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#KuToo…so long, high heels

The young Japanese woman Yumi Ishikawa, a writer and actor who works in an undertaker’s, decided to try to put an end to an unwritten rule in her country that reflects Japanese society’s gender inequality – wearing high heels.

 

Adriana Robreño

 

Wearing 5-7 centimetre heels at work was leaving her in a lot of pain so she decided to complain on social media. This act had an unexpected impact – over 30,000 people shared her tweet.

In this way, Ishikawa kickstarted a digital campaign to stop companies from demanding that their female employees wear high heels, and by the beginning of June, her petition had accrued the support of more than 27,000 people.

In a nod to the international feminist movement #MeToo, this initiative has been branded #KuToo, a play on the Japanese words kutsu, meaning shoes, and kutsuu, meaning pain.

The debate reached the Japanese parliament, where the Minister for Health, Work and Welfare, Takumi Namoto, eventually said that he would not support a campaign to ban dress codes that force women to wear high heels.

The politician mentioned that these shoes were “accepted by society” as “necessary and appropriate”.

A rule or a custom?

Although dress codes are not a part of legislation, activists maintain that in Japan wearing high heels is seen as mandatory, when, for example, applying for jobs.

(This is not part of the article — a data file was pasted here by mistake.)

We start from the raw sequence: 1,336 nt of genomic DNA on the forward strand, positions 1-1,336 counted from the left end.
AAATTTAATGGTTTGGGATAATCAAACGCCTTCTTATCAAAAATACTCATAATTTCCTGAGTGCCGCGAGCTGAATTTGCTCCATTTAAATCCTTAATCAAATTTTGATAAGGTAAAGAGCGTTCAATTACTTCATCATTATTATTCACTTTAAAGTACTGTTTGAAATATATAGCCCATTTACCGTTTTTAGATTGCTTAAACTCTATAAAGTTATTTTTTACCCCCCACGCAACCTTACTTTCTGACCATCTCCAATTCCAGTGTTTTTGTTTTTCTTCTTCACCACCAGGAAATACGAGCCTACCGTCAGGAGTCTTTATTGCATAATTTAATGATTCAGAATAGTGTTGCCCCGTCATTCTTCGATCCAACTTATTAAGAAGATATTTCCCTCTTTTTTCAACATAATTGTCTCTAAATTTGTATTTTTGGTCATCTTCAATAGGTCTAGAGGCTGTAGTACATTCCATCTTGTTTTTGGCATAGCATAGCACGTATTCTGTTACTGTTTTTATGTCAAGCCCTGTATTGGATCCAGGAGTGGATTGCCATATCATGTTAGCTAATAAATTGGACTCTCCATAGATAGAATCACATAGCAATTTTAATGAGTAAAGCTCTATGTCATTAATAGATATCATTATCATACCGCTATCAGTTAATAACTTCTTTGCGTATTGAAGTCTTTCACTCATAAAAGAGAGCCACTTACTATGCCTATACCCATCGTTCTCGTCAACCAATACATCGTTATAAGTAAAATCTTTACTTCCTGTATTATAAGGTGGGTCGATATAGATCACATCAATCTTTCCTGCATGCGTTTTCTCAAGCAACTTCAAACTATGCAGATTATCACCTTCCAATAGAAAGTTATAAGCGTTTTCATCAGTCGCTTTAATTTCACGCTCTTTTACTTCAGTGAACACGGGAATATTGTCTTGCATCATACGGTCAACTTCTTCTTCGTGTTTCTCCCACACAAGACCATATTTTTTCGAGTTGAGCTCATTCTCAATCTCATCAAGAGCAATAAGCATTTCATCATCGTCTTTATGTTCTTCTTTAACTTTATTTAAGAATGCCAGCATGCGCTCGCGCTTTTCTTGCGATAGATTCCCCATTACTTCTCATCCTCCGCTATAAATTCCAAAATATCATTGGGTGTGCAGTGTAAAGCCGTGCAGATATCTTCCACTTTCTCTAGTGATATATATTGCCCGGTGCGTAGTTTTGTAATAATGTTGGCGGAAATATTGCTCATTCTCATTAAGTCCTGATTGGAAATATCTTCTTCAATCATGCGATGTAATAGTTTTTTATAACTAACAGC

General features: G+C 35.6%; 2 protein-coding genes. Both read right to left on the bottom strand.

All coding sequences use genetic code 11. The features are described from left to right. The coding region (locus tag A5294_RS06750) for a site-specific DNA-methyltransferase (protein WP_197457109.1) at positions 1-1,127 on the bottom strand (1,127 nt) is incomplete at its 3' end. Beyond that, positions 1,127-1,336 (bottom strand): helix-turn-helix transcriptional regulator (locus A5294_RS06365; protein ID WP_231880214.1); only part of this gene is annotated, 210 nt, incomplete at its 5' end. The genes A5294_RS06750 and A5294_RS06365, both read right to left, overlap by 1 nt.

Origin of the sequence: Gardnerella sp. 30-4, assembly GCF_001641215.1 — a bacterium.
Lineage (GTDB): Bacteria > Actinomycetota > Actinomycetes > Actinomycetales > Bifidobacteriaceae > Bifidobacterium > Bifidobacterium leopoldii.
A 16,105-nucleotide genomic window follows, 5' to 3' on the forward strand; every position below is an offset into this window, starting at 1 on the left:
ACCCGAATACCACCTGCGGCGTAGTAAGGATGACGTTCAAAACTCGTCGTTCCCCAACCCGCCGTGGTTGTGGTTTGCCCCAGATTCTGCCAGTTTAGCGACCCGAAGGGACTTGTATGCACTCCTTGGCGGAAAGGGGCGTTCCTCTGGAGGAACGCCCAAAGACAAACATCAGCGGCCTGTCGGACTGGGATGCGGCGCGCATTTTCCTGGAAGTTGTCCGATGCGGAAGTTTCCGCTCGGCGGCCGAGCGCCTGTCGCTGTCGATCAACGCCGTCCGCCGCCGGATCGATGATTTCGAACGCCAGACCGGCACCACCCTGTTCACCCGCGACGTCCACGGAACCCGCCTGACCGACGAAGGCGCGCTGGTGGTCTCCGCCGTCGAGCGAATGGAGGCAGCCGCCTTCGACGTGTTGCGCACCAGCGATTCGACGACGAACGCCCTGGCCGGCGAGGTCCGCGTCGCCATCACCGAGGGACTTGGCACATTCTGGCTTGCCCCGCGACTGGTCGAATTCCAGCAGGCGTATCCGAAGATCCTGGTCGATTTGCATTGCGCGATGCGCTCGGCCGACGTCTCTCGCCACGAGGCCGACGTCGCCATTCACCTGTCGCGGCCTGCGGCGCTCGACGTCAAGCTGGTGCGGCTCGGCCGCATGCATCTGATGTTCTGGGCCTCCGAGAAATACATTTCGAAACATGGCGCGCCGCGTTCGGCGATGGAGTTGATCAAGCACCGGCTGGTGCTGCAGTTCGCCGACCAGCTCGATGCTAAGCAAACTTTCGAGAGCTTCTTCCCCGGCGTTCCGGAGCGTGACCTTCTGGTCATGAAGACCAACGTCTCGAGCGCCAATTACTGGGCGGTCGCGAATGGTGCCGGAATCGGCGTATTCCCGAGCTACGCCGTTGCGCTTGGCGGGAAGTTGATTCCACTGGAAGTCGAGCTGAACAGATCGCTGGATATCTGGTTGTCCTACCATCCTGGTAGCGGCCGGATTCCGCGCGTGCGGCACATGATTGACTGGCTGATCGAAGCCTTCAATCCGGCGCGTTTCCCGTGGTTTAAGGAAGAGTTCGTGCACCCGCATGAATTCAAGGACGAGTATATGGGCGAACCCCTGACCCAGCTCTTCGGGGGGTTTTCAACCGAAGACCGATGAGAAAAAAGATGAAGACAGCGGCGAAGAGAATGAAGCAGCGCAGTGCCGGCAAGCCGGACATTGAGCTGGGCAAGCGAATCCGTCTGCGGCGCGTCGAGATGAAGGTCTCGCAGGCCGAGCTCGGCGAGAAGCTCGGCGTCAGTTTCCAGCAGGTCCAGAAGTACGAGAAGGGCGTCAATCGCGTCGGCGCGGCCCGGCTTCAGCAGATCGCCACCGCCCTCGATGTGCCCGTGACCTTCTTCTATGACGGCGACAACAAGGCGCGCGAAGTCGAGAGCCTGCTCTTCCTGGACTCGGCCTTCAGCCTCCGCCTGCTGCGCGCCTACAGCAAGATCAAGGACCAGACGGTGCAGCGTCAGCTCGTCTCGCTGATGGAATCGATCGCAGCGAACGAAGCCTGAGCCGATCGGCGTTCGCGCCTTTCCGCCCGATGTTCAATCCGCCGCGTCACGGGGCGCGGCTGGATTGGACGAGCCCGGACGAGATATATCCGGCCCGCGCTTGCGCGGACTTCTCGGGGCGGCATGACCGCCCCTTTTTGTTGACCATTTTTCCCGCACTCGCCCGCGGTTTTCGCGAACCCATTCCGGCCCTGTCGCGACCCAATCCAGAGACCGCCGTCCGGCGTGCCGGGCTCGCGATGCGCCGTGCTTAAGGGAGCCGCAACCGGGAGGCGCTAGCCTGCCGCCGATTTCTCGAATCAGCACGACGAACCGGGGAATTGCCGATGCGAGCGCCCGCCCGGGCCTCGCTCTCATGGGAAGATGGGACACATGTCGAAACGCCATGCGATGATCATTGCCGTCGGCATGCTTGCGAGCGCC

Many Japanese businesses do not explicitly require their female employees to wear them, but women do so out of tradition and above all to comply with social expectations.

The results of a questionnaire circulated by Japanese agency Kyodo backs up this perception by showing that over 60% of women feel pressured to wear heels in the workplace and when job hunting.

This same study revealed that more than 80% of female respondents suffer health problems as a consequence of wearing heels, whilst a quarter of them received information sessions at work on why wearing high heels was considered a rule of basic etiquette.

Almost across the board, the internal rules in Japanese businesses and public bodies stipulate that men must wear a suit and smart, dark shoes, and women, a skirt and high heels. However, despite the respect in which the Japanese hold tradition, things have already started to shift, for men at least. The Tokyo Metropolitan Government invited its male office workers to leave their jackets and ties at home in the summer and allowed them to wear trainers, as a way of reducing energy spent on air conditioning.

At an event in Tokyo, the #KuToo campaigner posed the question, “Why do we have to ruin our feet at work when men are allowed to wear flat shoes?” In the petition sent to the Japanese government, Ishikawa explained that high heels can cause bunions, blisters and lower back pain.

Gender (in)equality

Even if Japanese law enshrines gender equality, critics like Ishikawa claim that such ideals are not achieved in real life.

As an experiment, #KuToo supporters gave a group of men 5 cm high heels and asked them to walk around.

The experience gave them an insight into the discomfort and inconvenience of walking in high heels.

“I would be quite annoyed if someone told me to put these on,” said Jun Ito, one of the young men, in an interview with local press.

For the time being, Ishikawa’s petition to the Minister for Work that women should be able to wear comfortable shoes at work has not received an official response, but #KuToo has shone a light on a problem more deeply embedded in Japanese society: gender inequality. (PL)

(Translated by Elizabeth Dann – Email: elizabethdann@blueyonder.co.uk) – Fotos: Pixabay

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